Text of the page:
Pros & Cons of Showering After a Run

After getting back from an arduous, and maybe a very sweaty run nothing feels more refreshing than walking into the shower to rinse off all the grime with some free-flowing water.

In an ideal world we would love to fit in all of the little things like stretching, core, eating, hydrating, and oh yeah, showering, before moving on with our day.

However, in the busy lifestyles that we all have today, taking the time to shower may mean sacrificing other aspects of your routine. 

Today we will cover the positives and drawbacks of a hot and cold shower after a run, and include some activities that may better serve your needs instead. 

Pros & Cons of Showering After a Run

Today we will cover the positives and drawbacks of a hot and cold shower after a run, and include some activities that may better serve your needs instead.

The Pros

A general benefit of showering after running can be that it cleans your body of all the odors and sweat that can lead to a buildup of smells or growth of bacteria down the line.

Let’s be honest, no one likes to smell bad, and sometimes running can lead to some different odors that we would all rather not deal with throughout the rest of our day.

Showering obviously cleans your skin and rinses off all of the odor-causing sweat and may fester on your skin. Of course, you should probably change your clothes too…

The next benefit from showering is that it washes off all of the sweat that may possibly fester into bacteria that can cause smells, but also skin irritations, and in some cases infections.

It is of course easy to avoid with some time underwater and soap.

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Although there are some comprehensive benefits to showering after a run, one can manipulate these benefits depending on the temperature of your water.

Taking a hot and/or cold shower can offer many benefits as a post-run ritual, and even enhance recovery and health.

Some of these benefits may differ depending on the temperature of the water.

Hot Shower

It is no secret that muscles tighten up after a run, showering in warm water post-run can aid in muscle relaxation and enhance your recovery throughout the day.

A 2017 study investigated the effects of heat therapy vs a control group and found that those who treated muscles with some heat therapy saw a small decrease in muscle and joint pain and tightness over the course of a 3 week period. This may suggest that hot showers can aid in muscle soreness over time...and aid in the recovery process.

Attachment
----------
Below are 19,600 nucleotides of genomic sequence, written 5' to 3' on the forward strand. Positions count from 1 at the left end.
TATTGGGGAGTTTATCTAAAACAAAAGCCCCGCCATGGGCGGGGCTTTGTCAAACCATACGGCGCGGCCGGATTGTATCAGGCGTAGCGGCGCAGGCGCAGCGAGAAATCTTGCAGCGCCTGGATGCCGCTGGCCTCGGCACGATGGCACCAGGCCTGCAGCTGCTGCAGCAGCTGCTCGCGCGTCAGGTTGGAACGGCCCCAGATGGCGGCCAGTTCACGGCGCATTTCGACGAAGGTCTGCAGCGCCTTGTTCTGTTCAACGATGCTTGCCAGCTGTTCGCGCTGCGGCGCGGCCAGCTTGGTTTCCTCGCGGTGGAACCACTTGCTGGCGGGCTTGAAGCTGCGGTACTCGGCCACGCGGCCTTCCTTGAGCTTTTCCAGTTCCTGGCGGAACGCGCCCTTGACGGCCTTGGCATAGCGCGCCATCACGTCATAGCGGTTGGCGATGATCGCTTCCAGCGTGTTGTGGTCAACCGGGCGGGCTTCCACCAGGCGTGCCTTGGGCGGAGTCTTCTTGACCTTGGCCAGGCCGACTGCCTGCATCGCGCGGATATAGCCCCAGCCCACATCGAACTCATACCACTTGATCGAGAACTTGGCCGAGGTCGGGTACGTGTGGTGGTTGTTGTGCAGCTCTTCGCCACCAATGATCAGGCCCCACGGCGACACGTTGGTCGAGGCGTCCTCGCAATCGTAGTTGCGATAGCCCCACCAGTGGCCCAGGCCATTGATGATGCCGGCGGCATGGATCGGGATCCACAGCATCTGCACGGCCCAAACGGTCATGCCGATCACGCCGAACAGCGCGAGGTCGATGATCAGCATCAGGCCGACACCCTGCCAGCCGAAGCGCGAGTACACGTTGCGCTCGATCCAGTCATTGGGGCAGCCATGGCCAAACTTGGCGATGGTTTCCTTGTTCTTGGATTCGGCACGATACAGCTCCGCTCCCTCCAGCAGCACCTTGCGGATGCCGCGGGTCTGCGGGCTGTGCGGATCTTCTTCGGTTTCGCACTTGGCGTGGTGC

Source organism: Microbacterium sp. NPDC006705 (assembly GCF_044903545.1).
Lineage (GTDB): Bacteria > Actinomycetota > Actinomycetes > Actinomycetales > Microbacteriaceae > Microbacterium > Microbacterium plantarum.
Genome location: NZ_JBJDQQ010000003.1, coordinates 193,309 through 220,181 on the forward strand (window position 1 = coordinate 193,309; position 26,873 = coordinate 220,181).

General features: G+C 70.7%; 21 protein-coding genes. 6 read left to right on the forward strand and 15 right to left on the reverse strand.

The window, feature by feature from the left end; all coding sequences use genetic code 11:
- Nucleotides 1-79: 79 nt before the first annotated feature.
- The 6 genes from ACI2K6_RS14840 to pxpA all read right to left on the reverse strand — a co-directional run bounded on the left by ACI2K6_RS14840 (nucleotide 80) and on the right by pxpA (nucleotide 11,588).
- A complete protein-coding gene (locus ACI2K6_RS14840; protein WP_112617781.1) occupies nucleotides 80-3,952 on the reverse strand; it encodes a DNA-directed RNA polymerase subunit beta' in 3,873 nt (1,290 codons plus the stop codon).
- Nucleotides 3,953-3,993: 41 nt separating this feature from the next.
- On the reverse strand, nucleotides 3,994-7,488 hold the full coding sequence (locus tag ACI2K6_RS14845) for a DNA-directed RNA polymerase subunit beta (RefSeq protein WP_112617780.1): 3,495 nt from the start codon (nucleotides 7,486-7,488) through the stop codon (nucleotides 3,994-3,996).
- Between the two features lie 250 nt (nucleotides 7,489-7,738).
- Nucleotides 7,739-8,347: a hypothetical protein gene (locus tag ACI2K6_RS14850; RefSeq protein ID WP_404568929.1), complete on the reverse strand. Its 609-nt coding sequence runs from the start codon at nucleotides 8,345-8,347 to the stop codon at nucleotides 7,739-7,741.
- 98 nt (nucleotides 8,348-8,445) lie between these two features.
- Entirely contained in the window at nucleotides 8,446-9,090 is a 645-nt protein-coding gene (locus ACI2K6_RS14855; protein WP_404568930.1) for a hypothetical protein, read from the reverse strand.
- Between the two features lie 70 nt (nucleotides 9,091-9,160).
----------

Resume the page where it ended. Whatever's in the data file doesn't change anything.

This means that hot showers can also promote blood flow throughout the body, which means better recovery after your runs.

Taking a hot shower at the end of the day can relax your brain as well as your body, which could improve sleep. Sleep is thought to be one of the most important aids in recovery, which means as runners we need a lot of high-quality sleep. Hot showers seem to aid in this process.

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Cold Shower

Cold showers can also provide a number of benefits to your body after a run, this could be considered as a mini post-run ice bath, which has some proven benefits in terms of recovery.

The first benefit of cold water showers is the decrease in inflammation across the body. Inflammation is the body’s natural healing response to strenuous exercise.

It also aids in the recovery process, but the body often overcompensates with too much of it, which can slow the recovery process between physical activity.

Compounding inflammation can lead to injuries down the line, so mindfully decreasing it can often help manage the build-up and lead to faster muscle recovery. Cold showers are a sensible method to accomplish this goal.

Along those same lines, inflammation also leads to increased muscle soreness, which can decrease performance further adaptation.

Cold showers could aid in managing muscle soreness as well by decreasing inflammation in these sore areas of the body.

Furthermore, cold showers can decrease cortisol levels throughout the body. Cortisol is the body’s natural stress hormone that releases for a number of reasons including running and other physical activities.